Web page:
WATCHING Zach Johnson lining up for his victory putt at The Open, 84-year-old Peter Alliss, the only man who can make a golf commentary funny and interesting, said of Johnson’s wife, Kim Barclay: “She is probably thinking ‘if this goes in I get a new kitchen’.”
The floodgates opened to a deluge of folk claiming to be offended by this slur on independent womanhood, rapidly followed by an apology from the BBC for Alliss’s sexist and inappropriate comments.
Alliss was born eight years before the Second World War. With all the modern demands for “tolerance” about everything, we show very little to the older generation who, through no fault of their own, can’t be expected to think like 30-somethings, or sign up to 21st century politically correct nonsense. And it is nonsense. Who wouldn’t want a new kitchen?
I’ve just installed one. Note, I say “I installed it” – obviously the joiners did. Himself claims – with no foundation whatsoever – I ambushed him because about 24 hours after I gained a rather nebulous, futuristic agreement in principle for a refurb at some point, the joiner was there with his catalogue and the demolition crew were bringing down the false ceiling.
Himself and I have alternated in the main breadwinner role. Any discussion about the kitchen wasn’t based on me being the little housewife and him bringing home the loot. It’s merely about getting agreement over when we spend “our” money and on what.
Women care more about kitchens now that we can choose the décor, the lighting, the gadgets, the style and invite the girls round for cocktails or plonk than women ever cared about the pokey domestic engine room where they had to spend every day boiling every drop of water, turning a back-breaking mangle and cooking rations over a fire.
Granny’s hell-hole has become my haven of relaxation, my play room, which over the years has been a de-stressing alternative to work. I have my toy box of blenders, mixers, fan ovens, washing machines and dishwashers – not to mention the wine rack. Cooking is on my terms, fun and a creative hobby, not a chore.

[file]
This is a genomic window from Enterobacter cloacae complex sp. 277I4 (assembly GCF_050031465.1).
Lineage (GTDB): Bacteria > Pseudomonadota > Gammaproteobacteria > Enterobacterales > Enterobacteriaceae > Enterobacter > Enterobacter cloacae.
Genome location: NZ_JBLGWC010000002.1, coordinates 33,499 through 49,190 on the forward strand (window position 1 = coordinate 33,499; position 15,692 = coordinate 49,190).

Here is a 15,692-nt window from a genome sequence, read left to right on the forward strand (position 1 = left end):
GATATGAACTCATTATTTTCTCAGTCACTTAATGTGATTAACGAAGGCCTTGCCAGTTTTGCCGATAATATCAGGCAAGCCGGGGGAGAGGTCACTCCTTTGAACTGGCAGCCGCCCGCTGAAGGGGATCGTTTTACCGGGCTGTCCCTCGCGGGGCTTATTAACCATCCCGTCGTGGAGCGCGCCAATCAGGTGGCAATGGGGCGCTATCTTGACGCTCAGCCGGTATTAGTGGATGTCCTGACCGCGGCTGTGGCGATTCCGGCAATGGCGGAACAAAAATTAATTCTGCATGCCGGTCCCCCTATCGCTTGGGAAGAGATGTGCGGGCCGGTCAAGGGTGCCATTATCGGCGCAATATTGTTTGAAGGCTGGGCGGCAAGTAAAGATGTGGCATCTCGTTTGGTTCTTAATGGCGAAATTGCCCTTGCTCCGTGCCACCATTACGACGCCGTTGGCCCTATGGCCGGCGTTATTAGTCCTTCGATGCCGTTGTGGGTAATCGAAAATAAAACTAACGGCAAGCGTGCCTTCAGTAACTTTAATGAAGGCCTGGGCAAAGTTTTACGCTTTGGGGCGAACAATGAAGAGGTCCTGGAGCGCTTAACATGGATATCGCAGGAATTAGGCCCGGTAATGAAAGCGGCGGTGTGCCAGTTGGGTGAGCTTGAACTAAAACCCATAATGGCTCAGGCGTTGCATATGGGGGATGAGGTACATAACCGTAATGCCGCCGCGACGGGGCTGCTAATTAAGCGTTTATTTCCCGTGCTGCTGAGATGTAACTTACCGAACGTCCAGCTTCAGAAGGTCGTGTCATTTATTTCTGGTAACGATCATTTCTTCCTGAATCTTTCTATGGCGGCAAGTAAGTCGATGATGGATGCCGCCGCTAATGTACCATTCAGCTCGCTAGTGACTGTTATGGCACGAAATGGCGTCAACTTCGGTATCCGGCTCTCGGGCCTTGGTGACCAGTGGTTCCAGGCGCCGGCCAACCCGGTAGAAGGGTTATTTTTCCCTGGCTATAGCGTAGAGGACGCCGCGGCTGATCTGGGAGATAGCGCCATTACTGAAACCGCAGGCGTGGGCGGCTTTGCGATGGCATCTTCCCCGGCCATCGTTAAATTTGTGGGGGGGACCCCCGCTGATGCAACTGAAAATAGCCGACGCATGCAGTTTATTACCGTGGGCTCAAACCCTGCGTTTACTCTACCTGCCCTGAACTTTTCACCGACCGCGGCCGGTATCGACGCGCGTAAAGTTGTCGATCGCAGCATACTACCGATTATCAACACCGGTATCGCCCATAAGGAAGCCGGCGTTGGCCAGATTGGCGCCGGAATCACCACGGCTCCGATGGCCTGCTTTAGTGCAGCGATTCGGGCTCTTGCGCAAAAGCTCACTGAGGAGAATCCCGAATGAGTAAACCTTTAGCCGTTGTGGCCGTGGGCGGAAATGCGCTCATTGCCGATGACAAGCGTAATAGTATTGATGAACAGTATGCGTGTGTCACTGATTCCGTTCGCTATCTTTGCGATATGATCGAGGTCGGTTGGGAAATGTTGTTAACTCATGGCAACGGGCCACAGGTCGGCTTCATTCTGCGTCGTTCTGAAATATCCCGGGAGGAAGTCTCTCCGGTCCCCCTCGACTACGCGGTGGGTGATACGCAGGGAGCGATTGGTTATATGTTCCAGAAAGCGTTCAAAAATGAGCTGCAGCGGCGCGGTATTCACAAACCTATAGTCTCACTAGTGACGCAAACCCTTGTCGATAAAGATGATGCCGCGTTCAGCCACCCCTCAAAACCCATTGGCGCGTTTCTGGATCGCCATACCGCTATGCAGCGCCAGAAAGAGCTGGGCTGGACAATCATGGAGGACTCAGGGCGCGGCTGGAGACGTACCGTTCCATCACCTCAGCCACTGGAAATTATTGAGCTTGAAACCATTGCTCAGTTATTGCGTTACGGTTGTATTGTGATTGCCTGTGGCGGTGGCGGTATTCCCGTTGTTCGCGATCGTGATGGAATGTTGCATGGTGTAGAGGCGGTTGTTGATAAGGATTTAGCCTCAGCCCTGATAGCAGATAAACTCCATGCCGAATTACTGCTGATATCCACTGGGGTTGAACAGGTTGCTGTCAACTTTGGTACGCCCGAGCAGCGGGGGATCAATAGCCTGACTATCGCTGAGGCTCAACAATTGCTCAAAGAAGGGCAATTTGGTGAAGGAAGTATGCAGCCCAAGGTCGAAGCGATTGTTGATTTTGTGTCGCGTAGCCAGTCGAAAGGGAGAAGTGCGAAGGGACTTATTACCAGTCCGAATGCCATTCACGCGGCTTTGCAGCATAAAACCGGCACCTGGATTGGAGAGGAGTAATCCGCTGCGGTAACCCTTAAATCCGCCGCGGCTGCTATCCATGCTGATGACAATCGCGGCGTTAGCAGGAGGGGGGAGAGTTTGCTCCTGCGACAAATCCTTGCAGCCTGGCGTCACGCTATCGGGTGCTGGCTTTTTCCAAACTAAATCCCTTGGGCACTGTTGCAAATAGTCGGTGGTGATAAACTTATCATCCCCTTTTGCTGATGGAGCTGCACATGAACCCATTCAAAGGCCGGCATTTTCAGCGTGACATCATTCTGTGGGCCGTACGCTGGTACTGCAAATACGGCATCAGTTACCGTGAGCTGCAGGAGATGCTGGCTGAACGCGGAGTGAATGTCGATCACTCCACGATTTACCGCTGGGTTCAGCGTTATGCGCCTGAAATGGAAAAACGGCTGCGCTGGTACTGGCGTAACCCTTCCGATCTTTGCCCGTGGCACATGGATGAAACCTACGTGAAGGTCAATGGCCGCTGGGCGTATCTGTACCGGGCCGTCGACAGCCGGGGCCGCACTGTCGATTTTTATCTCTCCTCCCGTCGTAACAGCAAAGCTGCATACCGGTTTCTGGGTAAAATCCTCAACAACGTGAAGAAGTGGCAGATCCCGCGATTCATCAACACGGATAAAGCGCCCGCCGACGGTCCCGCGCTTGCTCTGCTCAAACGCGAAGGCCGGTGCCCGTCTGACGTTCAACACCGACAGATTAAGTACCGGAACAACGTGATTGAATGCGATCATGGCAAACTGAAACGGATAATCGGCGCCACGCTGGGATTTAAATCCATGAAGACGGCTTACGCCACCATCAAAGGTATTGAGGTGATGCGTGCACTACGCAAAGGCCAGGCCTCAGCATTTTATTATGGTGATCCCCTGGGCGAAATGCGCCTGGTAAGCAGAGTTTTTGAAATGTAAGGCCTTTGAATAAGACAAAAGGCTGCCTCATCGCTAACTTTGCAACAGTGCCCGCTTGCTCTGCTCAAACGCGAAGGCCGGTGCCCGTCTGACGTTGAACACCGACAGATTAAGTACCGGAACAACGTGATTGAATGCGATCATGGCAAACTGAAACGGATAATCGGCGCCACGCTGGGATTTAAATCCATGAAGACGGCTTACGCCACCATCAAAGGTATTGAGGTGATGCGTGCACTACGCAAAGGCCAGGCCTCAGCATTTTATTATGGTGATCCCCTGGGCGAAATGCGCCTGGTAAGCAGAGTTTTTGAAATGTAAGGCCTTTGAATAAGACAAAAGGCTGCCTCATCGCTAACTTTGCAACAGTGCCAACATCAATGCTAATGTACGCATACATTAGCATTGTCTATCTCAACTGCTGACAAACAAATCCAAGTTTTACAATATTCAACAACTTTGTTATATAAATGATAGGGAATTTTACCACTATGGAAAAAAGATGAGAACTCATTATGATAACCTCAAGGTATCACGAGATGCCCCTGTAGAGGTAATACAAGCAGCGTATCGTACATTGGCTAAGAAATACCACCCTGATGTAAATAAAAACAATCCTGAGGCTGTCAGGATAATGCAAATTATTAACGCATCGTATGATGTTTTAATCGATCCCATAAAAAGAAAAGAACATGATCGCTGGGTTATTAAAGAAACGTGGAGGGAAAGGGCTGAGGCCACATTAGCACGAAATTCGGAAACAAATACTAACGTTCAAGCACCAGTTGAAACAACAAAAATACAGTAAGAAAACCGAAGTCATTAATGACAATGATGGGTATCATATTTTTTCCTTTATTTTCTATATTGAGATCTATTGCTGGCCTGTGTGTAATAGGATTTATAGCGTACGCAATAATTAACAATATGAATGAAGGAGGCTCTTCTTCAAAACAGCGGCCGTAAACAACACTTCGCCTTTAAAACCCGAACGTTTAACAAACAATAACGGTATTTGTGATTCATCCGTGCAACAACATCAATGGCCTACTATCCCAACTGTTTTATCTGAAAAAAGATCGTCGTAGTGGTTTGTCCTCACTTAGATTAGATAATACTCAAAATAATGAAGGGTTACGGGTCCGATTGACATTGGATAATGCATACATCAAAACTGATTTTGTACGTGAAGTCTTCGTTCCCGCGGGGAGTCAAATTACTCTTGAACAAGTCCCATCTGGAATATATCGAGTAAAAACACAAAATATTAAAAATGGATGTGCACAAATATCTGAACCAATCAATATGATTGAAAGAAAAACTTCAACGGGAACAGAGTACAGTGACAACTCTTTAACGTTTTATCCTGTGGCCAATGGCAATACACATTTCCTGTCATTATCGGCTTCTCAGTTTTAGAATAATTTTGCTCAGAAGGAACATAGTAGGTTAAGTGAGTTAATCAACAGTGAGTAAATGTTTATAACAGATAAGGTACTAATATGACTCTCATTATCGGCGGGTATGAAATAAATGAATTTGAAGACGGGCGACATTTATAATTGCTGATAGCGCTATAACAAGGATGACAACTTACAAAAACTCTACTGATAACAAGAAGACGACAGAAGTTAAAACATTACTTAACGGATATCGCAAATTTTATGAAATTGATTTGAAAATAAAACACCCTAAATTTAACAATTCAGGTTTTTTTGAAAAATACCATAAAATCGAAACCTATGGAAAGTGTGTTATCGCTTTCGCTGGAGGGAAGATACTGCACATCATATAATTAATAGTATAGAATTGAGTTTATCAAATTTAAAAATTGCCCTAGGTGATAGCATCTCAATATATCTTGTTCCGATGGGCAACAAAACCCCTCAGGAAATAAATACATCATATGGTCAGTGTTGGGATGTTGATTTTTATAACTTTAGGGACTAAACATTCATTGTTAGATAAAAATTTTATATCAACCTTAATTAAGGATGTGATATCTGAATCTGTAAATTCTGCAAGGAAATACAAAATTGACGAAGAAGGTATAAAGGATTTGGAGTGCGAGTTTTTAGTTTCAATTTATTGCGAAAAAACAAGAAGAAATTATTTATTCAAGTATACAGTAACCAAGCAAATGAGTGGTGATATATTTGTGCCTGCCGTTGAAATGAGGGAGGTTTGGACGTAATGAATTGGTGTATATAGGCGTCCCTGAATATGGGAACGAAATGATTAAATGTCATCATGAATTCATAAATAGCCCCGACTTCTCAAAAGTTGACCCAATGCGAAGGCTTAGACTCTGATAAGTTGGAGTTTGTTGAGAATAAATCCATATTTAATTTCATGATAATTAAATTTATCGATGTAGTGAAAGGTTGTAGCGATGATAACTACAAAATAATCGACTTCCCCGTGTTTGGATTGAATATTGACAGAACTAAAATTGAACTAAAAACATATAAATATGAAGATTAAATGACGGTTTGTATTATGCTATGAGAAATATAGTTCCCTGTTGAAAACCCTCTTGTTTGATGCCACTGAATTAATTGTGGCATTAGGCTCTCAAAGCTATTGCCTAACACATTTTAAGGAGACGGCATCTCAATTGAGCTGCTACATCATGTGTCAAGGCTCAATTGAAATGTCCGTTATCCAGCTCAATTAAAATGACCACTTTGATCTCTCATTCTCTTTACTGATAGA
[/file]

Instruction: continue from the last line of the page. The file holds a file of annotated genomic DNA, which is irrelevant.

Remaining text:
Himself relaxes by playing golf, which is why I have learned to tolerate The Open on the kitchen TV as long as Alliss is making cheeky asides, wise cracks and sharp observations. It really is the difference between entertainment and watching grass grow.
And if the gags are sometimes a bit dated, who cares? Things change. My son’s a great cook, some women can’t boil an egg, families and couples can be of any gender, and that’s all to the good.
Sexism, or the lack of it, evolves; it doesn’t just happen overnight. Either Alliss is right and women still love new kitchens (like me), or he’s wrong in which case complainants are blaming him simply for being 84.
Either way, the BBC was certainly wrong to apologise to these nit-picking whingers who have nothing better to do – apart from hunt for their lost sense of humour and tolerance.
Barmy banks are playing our cards wrong
ACCORDING to Which? contactless bank cards will leave millions at risk of theft and fraud.
We might have expected a more robust testing process before they were released on the market. Or that such proven risk would be enough to have the technology withdrawn.
But no. We are meant to settle for an “acceptable” level of risk along with guidance that we “should” be reimbursed by the card provider. We can buy a protective metal cover to stop thieves scanning our cards, or remember to wrap them in tin foil, unwrap them to use, then wrap them up again.
Which? also found that several retail websites didn’t bother to demand the security number on the back, or check the holder’s name and address, meaning the fraudsters could run up thousands on our accounts despite the cards only being supposed to work for small transactions.
One option is to tell your bank you do not want a contactless card and, ideally, use an alternative method for genuine transactions. It’s called “going into a shop”.
‘Rebel’ Corbyn is anything but
YOUNG political commentators refer to Jeremy Corbyn as a “Labour rebel”.
To anyone who’s been on the planet long enough to call it home, the only “rebels” are Tony Blair, Harriet Harman, Liz Kendall and co – all of whom have turned Tory.
Beeb loses sight of bigger picture
BEHIND the apparent hunger for “public consultation” and a plea that viewers make their feelings known about the purpose, scope and funding of the BBC, it is becoming clearer and clearer that the Corporation is completely out of touch with the rest of the business world as well as viewers.
While some were calling for the licence fee to be scrapped, others were panicking about whole stations and channels being axed, and all wondering who would cover the licence costs for over-75s, the chaps at the Beeb carried on as normal. And “normal” turns out to be hiring a world famous photographer who charges £20,000 a day to take staff photos!
That one example of how cavalier it is with our money is why the BBC has to go, or fund itself with voluntary subscriptions or advertising.